There are a few factors that can increase a child's risk for having recurrent febrile seizures. According to NINDS, they include:
Although febrile seizures may look frightening, NINDS says it is unlikely the child will be injured. According to NINDS, there is no evidence that this type of seizure causes brain damage. Here are some things a parent can do, according to NINDS that can help prevent injury or possible choking.
NINDS also recommends that the child be taken to a doctor for evaluation as soon as possible, especially if he or she shows signs of a stiff neck, lethargy or vomiting.
Seizures that occur without a fever are called nonfebrile seizures. They are not uncommon, according to the American Academy of Pediatrics (AAP). Most nonfebrile seizures are a one-time event. AAP says they may be caused by a temporary interruption in normal brain functioning. If the seizures are recurrent, they may be epileptic seizures and could be a chronic problem.
AAP recommends that if your child has two or more seizures you should talk to your doctor. Tests can be performed to determine if epilepsy is present.
Partial or focal seizures occur in just one part of the brain. According to NINDS, about 60 percent of all people with epilepsy suffer from focal seizures. (Read about "Epilepsy") There are two types of focal seizures, simple and complex.
In a simple focal seizure, the person will remain conscious, but may experience a number of feelings like joy, anger or sadness. The senses may also be affected. According to NINDS the person may see, smell, taste, hear, or feel things that aren't even there.
In a complex focal seizure, there is a change in or loss of consciousness. People having such a seizure may act strangely. They may blink, twitch or even walk in circles. These seizures usually last just a few seconds.
A generalized seizure is caused by abnormal neuronal activity on both sides of the brain. It may result in a number of physical symptoms like falls, muscle spasms and loss of consciousness. NINDS lists several types of generalized seizures and their symptoms. They include:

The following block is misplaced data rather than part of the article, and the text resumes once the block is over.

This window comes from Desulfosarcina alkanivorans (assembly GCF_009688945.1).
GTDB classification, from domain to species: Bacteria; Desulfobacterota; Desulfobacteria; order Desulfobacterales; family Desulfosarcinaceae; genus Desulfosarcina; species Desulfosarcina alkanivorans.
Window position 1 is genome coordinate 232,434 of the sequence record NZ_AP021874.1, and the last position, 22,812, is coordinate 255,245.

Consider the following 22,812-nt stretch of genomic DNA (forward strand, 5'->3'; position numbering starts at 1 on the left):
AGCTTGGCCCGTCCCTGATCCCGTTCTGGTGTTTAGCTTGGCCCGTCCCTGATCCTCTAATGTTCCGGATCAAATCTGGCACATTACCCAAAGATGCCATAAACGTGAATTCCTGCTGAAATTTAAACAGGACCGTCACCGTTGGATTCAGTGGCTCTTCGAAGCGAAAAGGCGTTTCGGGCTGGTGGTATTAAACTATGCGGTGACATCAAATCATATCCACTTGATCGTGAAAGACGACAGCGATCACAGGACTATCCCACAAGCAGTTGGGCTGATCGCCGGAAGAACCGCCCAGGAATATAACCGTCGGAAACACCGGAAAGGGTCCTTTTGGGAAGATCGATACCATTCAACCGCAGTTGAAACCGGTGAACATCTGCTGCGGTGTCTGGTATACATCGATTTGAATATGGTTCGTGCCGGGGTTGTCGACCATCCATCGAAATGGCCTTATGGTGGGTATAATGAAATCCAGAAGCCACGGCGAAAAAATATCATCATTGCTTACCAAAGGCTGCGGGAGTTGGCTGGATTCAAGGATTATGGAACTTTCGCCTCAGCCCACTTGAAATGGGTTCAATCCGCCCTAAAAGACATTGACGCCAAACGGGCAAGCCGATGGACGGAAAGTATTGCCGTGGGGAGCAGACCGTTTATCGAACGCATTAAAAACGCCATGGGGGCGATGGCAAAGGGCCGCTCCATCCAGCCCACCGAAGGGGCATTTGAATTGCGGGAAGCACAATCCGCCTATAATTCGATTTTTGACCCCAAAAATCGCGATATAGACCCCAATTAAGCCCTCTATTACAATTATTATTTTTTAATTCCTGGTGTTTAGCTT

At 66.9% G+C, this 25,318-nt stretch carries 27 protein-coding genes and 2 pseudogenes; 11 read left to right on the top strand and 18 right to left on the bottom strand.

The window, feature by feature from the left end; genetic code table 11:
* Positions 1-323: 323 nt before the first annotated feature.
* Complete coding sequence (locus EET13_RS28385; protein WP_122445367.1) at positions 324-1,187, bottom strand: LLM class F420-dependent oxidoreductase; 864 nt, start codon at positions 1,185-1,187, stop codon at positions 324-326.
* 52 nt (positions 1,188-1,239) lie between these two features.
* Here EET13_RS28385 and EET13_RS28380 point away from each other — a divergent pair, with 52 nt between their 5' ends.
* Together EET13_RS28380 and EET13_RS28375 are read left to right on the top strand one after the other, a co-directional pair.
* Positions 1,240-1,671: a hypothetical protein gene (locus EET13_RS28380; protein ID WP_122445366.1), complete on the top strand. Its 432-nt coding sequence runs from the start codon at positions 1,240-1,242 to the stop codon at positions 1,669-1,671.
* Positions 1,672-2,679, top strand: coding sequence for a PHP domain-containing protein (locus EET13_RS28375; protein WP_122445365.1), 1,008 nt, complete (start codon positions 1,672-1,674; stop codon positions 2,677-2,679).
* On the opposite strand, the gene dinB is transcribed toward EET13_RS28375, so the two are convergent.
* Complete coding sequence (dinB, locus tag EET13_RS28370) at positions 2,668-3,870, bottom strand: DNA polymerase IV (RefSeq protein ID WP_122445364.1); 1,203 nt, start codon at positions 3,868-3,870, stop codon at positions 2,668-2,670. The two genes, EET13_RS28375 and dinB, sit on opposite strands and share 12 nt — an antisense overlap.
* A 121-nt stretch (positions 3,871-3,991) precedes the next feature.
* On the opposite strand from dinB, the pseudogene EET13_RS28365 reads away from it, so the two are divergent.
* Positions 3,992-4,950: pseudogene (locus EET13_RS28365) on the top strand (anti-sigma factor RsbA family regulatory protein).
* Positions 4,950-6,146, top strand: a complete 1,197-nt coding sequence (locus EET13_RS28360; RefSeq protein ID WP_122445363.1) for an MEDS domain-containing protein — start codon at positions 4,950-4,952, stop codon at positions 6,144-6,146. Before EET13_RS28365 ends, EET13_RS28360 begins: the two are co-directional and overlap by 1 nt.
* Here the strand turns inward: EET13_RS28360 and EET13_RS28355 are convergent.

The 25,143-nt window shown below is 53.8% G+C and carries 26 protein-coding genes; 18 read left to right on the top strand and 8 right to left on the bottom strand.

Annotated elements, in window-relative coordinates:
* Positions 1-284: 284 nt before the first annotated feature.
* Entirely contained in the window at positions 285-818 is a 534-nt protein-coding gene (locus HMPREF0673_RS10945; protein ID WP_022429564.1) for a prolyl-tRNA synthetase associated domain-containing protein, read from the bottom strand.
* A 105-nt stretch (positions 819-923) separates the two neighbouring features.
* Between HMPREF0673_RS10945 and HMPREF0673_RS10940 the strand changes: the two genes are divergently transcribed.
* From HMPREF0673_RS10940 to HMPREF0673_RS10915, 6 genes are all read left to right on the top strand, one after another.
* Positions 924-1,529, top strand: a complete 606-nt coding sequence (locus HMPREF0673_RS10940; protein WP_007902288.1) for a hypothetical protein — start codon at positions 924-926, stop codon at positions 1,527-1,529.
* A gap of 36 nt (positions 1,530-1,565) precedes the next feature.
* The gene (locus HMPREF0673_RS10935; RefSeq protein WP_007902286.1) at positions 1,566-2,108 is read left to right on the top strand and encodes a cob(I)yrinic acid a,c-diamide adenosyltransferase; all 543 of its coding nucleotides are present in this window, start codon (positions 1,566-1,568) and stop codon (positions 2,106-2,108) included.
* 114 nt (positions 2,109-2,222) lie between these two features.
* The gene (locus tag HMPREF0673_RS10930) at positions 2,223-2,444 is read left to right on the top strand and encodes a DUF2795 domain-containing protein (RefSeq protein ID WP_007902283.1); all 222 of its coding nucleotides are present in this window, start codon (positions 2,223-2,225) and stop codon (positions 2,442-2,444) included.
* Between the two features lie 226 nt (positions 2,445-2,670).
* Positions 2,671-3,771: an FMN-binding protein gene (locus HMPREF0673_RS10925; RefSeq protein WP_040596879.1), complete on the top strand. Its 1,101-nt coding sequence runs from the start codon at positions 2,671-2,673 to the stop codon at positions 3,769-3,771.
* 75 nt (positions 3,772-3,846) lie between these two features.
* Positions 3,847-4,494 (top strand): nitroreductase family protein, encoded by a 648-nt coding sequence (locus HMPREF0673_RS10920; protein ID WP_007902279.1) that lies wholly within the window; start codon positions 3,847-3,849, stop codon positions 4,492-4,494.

Other conditions may be confused with seizures and/or epilepsy, such as syncope and stroke (Read about "Syncope/Fainting" "Stroke"). Therefore, if you are experiencing seizures, it's important to get an accurate diagnosis. Diagnosis can include a number of tests such as electroencephalography (EEG), which is a recording of your brain-wave activity. (Read about "EEG - Electroencephalograph") CT, MRI and PET can also be used. (Read about "CT Scan - Computerized Tomography" "MRI - Magnetic Resonance Imaging" "PET - Positron Emission Tomography")
Treatment for seizures depends upon the type of seizure the person is having. Sometimes, a person may have one seizure and never have another. In some cases of nonepileptic seizures, professional counseling may be all the patient needs. If seizures continue to happen, anticonvulsant medications may be necessary. The specific medication used depends on the person's age, type of seizure and side effects. For some patients, a special diet called the ketogenic diet (low in carbohydrates and high in protein) may be indicated. Other treatment options include surgery (Read about "Neurosurgery") and vagus nerve stimulation (in which small pulses of energy are sent to the brain from the vagus nerve in the neck). It's important that all treatment options be discussed with the patient's physician.
All Concept Communications material is provided for information only and is neither advice nor a substitute for proper medical care. Consult a qualified healthcare professional who understands your particular history for individual concerns.
© Concept Communications Media Group LLC